E-cloth Review

30 April 2013

E-cloths are a completely new idea to me. Cloths that you can use to clean, with just water. And nothing else.

I'm not too keen on using chemicals for cleaning. There's the environmental impact, and also I worry about the chemicals we ingest either through our food and drink, or through skin or the air. I read once that on average, most humans in the UK have 14 man made chemicals lurking in their systems. Most of these from cleaning products.

When my son was born, I really went off chemical cleaners in a big way. Most of my cleaning is done with vinegar, lemon juice, and various oils like eucalyptus and tea tree. Plus I use cleaning products like Eco-Over and Method.

Not that these are strictly speaking chemical free. They just use more natural chemicals that won't harm the planet. Vinegar, for example, has acetic acid in its make up, which is a natural antiseptic.

So it was with great interest that I received a couple of E-cloth samples to try out. Read on to find out how they worked, and to see some before and after photos.

If you want to find out about how a cloth can do all this cleaning on its own, go to the E-cloth website. This is a blog post review, and I wouldn't want to parrot their claims without actually verifying whether or not they have any basis. And I don't have the scientific nous for that.

I received the E-cloth Cleaning Pad, a highly absorbent pad for cleaning sinks, baths, and showers (£4.99) and the E-cloth Stainless Steel Pack9.49).

To test these out, I left the basin in our bathroom for a whole week without cleaning. Please note that this is something that will never, ever be repeated. We have a 1950s house that had not been updated since we moved in. Although we've been doing what we can, the bathroom has barely been touched. Our basin is the original 50s fitting, and the taps date from the 90s. The cracks are courtesy of a recent attempted by my husband to fit new taps. No you cannot just tap a stuck tap pipe with a mallet to loosen it, and yes doing so will knock off the entire side of a porcelain basin.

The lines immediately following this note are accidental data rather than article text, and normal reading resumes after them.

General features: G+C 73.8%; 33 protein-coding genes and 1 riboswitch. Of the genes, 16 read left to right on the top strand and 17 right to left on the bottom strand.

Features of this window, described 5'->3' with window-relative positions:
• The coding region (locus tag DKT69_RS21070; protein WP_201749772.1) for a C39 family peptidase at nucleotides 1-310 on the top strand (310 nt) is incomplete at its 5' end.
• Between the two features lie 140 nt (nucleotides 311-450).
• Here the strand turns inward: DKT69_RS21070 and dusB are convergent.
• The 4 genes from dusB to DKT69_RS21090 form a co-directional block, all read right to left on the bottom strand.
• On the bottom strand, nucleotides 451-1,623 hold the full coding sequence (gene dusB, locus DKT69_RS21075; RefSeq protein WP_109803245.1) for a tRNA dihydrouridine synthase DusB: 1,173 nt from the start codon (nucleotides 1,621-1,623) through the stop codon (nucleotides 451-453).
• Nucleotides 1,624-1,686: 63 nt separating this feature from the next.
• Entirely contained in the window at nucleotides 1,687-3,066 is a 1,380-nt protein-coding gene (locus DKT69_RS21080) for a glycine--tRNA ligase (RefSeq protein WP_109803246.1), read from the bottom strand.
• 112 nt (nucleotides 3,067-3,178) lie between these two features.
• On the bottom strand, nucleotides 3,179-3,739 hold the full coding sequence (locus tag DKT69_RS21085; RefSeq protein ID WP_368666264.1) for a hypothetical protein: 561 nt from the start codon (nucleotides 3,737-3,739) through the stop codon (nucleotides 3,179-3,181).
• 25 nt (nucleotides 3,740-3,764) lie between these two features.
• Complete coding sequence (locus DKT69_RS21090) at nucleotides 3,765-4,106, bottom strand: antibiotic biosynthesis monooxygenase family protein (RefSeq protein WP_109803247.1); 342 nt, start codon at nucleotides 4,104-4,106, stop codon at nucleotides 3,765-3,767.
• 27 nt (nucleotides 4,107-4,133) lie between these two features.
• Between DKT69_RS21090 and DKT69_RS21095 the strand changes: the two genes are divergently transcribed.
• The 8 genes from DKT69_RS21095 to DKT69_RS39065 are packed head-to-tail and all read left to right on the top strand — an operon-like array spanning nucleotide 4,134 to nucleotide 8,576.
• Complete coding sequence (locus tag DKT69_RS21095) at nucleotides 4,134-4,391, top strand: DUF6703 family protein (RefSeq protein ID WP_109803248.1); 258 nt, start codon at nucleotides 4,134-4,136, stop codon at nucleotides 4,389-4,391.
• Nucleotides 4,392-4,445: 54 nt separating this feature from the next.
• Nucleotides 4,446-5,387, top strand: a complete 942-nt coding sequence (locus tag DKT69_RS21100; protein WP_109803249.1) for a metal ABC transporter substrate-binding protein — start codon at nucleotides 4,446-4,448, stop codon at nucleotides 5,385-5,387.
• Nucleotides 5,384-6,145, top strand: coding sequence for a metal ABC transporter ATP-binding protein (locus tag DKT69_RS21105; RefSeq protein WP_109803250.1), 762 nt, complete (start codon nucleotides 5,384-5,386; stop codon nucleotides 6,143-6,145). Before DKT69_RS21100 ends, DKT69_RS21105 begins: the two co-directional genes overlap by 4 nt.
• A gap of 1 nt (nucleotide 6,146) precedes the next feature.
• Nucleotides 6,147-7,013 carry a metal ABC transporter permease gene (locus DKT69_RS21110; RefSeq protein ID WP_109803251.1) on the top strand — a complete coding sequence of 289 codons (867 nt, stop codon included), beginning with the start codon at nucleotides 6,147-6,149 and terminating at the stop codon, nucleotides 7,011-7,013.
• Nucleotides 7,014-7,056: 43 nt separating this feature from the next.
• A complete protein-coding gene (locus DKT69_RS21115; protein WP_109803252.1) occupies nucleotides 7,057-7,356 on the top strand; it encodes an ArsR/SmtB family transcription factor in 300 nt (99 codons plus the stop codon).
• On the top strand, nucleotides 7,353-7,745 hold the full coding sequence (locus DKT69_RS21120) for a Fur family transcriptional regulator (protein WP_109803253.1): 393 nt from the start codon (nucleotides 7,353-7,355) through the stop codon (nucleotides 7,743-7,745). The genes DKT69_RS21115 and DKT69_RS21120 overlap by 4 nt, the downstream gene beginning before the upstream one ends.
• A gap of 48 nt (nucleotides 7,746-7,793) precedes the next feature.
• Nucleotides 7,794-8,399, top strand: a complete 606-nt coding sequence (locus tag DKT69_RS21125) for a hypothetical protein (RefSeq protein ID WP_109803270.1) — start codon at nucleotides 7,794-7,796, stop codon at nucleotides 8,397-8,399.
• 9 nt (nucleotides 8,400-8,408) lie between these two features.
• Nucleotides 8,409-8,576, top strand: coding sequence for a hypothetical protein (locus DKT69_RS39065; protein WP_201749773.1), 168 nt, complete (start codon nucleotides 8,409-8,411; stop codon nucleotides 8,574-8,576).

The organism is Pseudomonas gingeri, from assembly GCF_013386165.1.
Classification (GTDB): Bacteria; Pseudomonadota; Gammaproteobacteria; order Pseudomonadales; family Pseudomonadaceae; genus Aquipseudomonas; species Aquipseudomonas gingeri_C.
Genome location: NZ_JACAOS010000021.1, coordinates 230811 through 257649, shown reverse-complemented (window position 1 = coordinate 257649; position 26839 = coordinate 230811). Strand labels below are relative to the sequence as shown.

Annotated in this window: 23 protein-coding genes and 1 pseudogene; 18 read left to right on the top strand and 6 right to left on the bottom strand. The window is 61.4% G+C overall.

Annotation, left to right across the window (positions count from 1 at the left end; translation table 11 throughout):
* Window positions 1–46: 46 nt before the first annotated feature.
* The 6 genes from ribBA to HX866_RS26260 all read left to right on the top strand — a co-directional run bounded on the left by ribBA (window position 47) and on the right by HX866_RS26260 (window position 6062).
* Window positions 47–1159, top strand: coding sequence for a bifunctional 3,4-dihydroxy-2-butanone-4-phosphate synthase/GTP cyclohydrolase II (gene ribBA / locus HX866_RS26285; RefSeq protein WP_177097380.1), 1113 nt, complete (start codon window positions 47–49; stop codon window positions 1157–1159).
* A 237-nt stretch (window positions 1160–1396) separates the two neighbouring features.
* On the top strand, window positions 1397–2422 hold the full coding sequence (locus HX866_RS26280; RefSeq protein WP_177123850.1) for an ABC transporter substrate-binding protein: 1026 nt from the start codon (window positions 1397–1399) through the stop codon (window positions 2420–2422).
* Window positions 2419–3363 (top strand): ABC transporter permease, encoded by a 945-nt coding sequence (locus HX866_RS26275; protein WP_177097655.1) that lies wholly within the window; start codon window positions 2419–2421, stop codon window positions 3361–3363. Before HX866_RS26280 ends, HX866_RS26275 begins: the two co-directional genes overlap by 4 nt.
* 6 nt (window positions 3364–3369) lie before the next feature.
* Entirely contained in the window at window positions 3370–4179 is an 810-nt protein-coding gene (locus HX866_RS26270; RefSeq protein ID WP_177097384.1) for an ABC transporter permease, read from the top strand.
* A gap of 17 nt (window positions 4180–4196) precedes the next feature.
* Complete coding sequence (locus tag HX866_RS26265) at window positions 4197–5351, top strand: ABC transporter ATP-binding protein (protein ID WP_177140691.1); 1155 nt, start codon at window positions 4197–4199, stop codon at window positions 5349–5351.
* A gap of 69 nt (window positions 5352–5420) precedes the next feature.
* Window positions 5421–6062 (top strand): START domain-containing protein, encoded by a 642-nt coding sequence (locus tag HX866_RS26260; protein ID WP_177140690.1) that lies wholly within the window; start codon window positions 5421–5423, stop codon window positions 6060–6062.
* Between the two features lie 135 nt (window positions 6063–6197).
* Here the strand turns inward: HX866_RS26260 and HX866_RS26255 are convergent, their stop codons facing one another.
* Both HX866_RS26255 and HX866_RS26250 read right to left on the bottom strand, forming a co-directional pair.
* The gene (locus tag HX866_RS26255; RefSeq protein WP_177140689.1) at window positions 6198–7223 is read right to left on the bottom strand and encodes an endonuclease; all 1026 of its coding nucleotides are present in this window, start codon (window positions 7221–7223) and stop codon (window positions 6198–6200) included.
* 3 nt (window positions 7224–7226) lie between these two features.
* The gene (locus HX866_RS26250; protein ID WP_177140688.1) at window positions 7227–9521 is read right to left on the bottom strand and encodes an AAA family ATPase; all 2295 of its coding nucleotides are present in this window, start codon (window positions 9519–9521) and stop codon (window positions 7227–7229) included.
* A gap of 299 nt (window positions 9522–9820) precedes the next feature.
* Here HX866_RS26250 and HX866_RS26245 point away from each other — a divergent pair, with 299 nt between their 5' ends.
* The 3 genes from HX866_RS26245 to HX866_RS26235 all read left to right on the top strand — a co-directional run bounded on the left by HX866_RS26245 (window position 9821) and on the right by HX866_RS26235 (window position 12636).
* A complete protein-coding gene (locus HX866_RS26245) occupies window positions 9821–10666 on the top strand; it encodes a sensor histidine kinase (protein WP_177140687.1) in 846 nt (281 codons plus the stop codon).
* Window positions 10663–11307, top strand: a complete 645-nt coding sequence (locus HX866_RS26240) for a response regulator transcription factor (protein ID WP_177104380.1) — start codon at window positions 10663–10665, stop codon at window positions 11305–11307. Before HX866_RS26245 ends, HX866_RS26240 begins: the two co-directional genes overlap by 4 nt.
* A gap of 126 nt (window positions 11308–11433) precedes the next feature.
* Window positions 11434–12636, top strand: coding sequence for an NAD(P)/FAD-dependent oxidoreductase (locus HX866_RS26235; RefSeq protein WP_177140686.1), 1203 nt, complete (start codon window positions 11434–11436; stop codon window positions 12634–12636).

This basin is the bane of my life and I will be happy when it goes. It is really tough to keep looking clean, and I have to give it a wipe out twice a day, and a really good scrub every other day.

I couldn't think of a tougher test for these two items. As a 'control' group, I then left it for another week and cleaned it using my usual Method bathroom cleaner. See what you think (because believe me, that's the last time I am doing this. They do not pay me enough to live with this sort of grime here at PlayPennies!).

Here's the before shot. It isn't pretty.

Now, I spent exactly two minutes using the E-cloths to clean the basin. I timed it, and also spent only two minutes cleaning with the Method clean.

You get two cloths in the Stainless Steel Pack. One cleans all types of stainless steel, and the other polishes. Both types of E-cloth also kill over 99% of bacteria. Here's the results:

What impressed me the most is the polish on the taps, after just one use of the e-cloths. Also it did an excellent job of cleaning the basin. However, it did not shift the grime that builds up in just one week on an old basin like this. You can see that just above the plughole, and around the sides of the taps. It did work really well on crusted on soap though.

Next I did the same thing using just an ordinary cloth and my Method bathroom cleaner.

An almost identical result, but the Method got rid of the grime. It is hard to tell from the photo though, but the taps are not anywhere near as shiny and nice as they were with the e-cloth.

This is not a scientific test. But the result for me showed that I can get really shiny taps, and I can get a clean basin, without having to use cleaning products. Overall, that's a good saving in cash. I won't be getting rid of my Method cleaner entirely, but I can say for certain that I'll be cutting back on using it.

Pros: easy to use, great finish, good price, easy to get rid of encrusted soap etc.

Cons: not so good at getting rid of built up grime

Overall verdict: 9 / 10

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